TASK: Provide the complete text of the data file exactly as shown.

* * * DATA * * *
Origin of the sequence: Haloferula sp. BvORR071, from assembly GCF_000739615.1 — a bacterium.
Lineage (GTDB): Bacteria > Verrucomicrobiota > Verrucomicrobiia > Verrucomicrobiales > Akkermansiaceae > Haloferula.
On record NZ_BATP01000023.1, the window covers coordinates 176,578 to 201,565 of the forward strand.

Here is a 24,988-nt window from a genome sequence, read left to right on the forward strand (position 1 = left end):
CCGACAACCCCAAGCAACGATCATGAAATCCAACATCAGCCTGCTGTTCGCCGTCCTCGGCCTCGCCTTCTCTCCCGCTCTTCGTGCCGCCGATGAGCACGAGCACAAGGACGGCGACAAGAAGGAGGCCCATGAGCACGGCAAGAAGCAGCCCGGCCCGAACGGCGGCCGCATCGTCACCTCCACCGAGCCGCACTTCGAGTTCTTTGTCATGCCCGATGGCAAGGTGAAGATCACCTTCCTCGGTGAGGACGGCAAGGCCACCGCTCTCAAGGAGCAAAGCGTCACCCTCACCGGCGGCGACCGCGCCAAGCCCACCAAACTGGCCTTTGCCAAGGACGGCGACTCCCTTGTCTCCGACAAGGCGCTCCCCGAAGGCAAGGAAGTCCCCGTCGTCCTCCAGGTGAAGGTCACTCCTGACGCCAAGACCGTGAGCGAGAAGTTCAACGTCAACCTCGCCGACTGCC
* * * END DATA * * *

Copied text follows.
Origin of the sequence: Haloferula sp. BvORR071, from assembly GCF_000739615.1 — a bacterium.
Lineage (GTDB): Bacteria > Verrucomicrobiota > Verrucomicrobiia > Verrucomicrobiales > Akkermansiaceae > Haloferula.
On record NZ_BATP01000023.1, the window covers coordinates 176,578 to 201,565 of the forward strand.

Here is a 24,988-nt window from a genome sequence, read left to right on the forward strand (position 1 = left end):
CCGACAACCCCAAGCAACGATCATGAAATCCAACATCAGCCTGCTGTTCGCCGTCCTCGGCCTCGCCTTCTCTCCCGCTCTTCGTGCCGCCGATGAGCACGAGCACAAGGACGGCGACAAGAAGGAGGCCCATGAGCACGGCAAGAAGCAGCCCGGCCCGAACGGCGGCCGCATCGTCACCTCCACCGAGCCGCACTTCGAGTTCTTTGTCATGCCCGATGGCAAGGTGAAGATCACCTTCCTCGGTGAGGACGGCAAGGCCACCGCTCTCAAGGAGCAAAGCGTCACCCTCACCGGCGGCGACCGCGCCAAGCCCACCAAACTGGCCTTTGCCAAGGACGGCGACTCCCTTGTCTCCGACAAGGCGCTCCCCGAAGGCAAGGAAGTCCCCGTCGTCCTCCAGGTGAAGGTCACTCCTGACGCCAAGACCGTGAGCGAGAAGTTCAACGTCAACCTCGCCGACTGCC